The New York Gilbert & Sullivan Players (NYGASP) will introduce a new production of William S. Gilbert and Arthur S. Sullivan’s popular “The Mikado” at the end of the year, at the Kaye Playhouse at Hunter College, which aims to scrape away the accumulation of stereotypical “orientalism” that has offended thinking audiences for decades. To prepare its followers for this rethought “Mikado,” on November 3, at the Kaye, NYGASP assembled a knowledgeable panel of musical and theatrical, Asian-American and other movers and shakers to look at what aspects of traditional “Mikado” productions are disturbing and what this new production hopes to do about them, while preserving the work’s integrity. The title of the discussion was “‘The Mikado’ in the 21st Century.” Robert Lee, book-writer/lyricist and New York University Tisch School of the Arts Graduate Musical Theatre Writing Program Associate Professor, moderated and among those featured were Gilbert & Sullivan performer and Professor of Philosophy Dr. Jonathan Jenkins Ichiwara, as keynote speaker, and Director David Auxier and Assistant Director Kelvin Moon Loh, who will be responsible for the new look for “Mikado.”
NYGASP Executive Director, producer, and singer David Wannen, welcoming us, explained that protests before a series of “Mikado” performances on tour led to their cancellation and inspired the forthcoming necessary changes, which included outreach to the Asian-American community for input and casting.
Moderator Lee introduced the forum by giving such salient examples of changes in attitude, and the need for them, as forced sex in the film “Pennies from Heaven;” the Orlando massacre and the Second Amendment, as seen, in a school assignment, from the viewpoint of a gun salesman; and Bill O’Reilly on Donald Trump and Asian-Americans. Lee pointed out that the protests that NYGASP experienced were not unique and that a production of “The Mikado” set in Las Vegas in the 1950s and—demonstrating that this was not purely as “Asian versus white” issue—an Asian-American company performing “Show Boat” also inspired protests. Saying that this “is a super-complicated issue,” he also raised such matters as “should ‘Mikado’ cease to be performed or is that censorship?;” presentations of “Mikado” can provide work opportunities for Asian-American performers; and British and American Asian communities have changed since “Mikado” was new in 1885 and, not solely Japanese, are not monolithic.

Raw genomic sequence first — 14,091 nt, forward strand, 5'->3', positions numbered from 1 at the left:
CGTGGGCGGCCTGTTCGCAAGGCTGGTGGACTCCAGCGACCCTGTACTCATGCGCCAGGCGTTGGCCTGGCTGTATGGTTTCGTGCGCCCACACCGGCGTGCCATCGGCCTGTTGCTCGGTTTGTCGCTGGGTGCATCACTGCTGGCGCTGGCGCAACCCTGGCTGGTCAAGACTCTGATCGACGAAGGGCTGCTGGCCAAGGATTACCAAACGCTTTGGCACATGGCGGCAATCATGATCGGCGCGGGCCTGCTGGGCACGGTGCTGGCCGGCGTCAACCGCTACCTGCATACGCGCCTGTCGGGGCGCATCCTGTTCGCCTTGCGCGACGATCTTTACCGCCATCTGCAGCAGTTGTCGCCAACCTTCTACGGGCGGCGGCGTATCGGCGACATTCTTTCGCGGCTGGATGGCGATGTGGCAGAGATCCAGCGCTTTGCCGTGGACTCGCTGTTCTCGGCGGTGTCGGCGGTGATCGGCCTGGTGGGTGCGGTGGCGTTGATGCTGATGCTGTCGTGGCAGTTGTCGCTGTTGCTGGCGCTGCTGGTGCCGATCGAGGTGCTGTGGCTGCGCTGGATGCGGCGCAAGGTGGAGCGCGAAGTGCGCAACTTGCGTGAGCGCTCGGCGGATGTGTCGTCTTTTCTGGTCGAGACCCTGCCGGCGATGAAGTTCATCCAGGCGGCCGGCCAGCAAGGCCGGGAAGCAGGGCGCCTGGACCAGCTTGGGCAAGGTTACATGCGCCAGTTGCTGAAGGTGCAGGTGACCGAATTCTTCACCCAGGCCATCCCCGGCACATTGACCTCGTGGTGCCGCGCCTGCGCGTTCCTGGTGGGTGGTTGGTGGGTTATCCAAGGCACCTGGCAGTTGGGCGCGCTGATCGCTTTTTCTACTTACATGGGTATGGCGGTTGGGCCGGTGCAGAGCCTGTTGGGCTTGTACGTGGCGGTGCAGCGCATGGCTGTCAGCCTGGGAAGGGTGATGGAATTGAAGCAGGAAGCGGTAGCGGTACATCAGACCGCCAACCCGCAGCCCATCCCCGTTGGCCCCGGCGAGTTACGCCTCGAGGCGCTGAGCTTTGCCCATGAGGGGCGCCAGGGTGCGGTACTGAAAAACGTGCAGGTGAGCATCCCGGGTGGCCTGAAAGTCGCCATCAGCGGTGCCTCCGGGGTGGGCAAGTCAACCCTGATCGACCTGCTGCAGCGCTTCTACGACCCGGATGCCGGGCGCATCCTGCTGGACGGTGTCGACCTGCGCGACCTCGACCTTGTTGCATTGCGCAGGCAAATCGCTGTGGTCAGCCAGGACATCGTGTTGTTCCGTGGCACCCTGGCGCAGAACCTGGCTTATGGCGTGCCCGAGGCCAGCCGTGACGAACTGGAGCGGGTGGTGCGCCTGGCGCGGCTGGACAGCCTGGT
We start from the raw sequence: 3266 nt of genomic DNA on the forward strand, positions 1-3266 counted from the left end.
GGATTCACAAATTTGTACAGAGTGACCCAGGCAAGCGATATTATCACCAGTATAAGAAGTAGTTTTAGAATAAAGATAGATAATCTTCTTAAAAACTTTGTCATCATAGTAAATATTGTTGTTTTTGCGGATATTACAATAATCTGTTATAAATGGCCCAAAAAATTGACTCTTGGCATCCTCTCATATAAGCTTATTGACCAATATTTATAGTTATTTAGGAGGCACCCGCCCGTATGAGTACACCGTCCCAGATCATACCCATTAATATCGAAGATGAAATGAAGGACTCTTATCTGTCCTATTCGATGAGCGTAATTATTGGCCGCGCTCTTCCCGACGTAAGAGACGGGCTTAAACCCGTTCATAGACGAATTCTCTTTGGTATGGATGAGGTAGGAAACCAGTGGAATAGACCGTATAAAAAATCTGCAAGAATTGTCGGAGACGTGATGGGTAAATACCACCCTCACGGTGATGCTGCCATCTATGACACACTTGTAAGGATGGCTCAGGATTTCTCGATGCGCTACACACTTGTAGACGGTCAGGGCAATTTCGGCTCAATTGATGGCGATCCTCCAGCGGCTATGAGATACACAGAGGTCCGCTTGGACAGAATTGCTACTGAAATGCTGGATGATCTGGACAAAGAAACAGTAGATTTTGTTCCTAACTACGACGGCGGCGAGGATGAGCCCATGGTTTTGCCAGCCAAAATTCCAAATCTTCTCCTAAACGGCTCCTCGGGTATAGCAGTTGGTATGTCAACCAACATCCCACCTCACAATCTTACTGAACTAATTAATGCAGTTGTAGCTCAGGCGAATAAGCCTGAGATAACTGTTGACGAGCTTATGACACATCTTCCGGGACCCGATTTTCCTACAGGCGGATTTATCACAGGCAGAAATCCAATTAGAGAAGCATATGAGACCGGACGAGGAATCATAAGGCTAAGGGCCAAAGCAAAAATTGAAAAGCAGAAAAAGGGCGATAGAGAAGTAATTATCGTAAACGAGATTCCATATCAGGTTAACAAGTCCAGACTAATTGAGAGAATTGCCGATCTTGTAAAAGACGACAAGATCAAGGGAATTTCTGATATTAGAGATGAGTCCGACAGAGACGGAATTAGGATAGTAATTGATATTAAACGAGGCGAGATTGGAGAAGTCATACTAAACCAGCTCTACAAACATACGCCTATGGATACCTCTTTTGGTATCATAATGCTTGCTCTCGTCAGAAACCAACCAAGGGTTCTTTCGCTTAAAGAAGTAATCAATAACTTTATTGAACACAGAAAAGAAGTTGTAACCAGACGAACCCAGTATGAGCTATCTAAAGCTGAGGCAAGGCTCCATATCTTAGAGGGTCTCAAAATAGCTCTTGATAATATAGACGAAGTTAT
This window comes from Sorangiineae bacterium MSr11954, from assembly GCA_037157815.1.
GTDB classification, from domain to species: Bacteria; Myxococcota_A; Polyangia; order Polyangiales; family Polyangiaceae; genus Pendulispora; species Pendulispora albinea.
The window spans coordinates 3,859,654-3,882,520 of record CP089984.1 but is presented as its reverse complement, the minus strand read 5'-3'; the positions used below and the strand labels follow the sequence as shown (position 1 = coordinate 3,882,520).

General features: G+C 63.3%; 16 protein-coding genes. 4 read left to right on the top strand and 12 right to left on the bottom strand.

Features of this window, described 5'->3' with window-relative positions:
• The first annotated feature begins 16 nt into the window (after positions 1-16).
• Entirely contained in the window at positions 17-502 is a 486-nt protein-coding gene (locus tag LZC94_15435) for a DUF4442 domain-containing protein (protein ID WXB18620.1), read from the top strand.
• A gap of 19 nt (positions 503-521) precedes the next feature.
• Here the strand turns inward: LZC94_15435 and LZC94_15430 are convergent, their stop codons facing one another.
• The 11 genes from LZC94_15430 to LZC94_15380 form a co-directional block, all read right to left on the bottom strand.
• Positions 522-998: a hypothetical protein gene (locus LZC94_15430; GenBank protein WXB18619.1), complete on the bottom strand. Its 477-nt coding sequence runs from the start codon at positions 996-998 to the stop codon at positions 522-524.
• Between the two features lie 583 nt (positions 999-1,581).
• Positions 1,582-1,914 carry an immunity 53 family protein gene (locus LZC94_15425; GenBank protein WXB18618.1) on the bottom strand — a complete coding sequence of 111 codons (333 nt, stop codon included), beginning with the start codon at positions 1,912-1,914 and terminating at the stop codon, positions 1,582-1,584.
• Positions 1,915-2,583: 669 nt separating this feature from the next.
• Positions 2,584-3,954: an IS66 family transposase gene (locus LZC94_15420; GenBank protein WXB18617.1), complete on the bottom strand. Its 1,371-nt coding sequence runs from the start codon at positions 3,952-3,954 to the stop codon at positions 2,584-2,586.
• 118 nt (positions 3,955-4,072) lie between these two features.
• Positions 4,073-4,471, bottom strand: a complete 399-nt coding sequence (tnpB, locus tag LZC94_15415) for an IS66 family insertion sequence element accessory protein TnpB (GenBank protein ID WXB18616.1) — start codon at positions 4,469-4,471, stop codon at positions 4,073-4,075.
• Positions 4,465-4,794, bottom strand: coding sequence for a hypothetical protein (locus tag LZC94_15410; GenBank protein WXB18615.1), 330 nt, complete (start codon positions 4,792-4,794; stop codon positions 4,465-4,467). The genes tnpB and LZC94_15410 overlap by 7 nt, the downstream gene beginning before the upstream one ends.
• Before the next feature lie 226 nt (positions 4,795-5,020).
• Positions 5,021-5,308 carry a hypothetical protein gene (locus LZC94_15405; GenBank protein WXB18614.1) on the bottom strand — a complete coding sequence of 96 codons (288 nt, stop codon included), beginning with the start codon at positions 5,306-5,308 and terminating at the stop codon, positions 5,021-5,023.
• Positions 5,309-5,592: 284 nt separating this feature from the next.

Dr. Ichikawa shared the background that shaped his perspective on the operetta “set in a mythical Japan.” He has performed in many G&S performances; he is fourth generation Japanese-American, his father was interned in California for a year and then fought in the American army in World War Two; and he has worked extensively in philosophy. He showed a 1940s New Yorker cartoon of “Mikado”-like figures with swastikas on their sleeves, captioned “If you want to know who we are/We are gentlemen of Japan,” the first two lines of “Mikado.” He enumerated stereotypes found in traditional “Mikado” productions—“infantilism,” “barbarism,” the “Dragon Lady,” and the “doll,” as well as piercing vocalism and the “slanting,” with tape, of performers’ eyes.—and called these “demeaning, insulting, and objectionable,” as well as insensitive and racist. He called these “yellow face” “caricatures and attitudes” as offensive as “black face.” He identified the matter at hand as “how to put on a sensitive production of ‘Mikado’ in the 21st century and avoid racism,” often not “intrinsic in the material,” while acknowledging the “barbarism” in the Mikado’s preference for violent executions. He asked, “Can racism be avoided without [doing] violence to the work itself?” and declared that claiming that “Mikado” parodies British, and not Japanese, society does not “insulate it from charges of racism.” He wondered if the main goal here were to avoid being protested or, pointing out that “racism is often subtle,” is it how racist does a production get to be. He noted pointedly that a member of a racial minority may readily recognize racism that a Caucasian person may not, because the minority person has to deal with racism every day.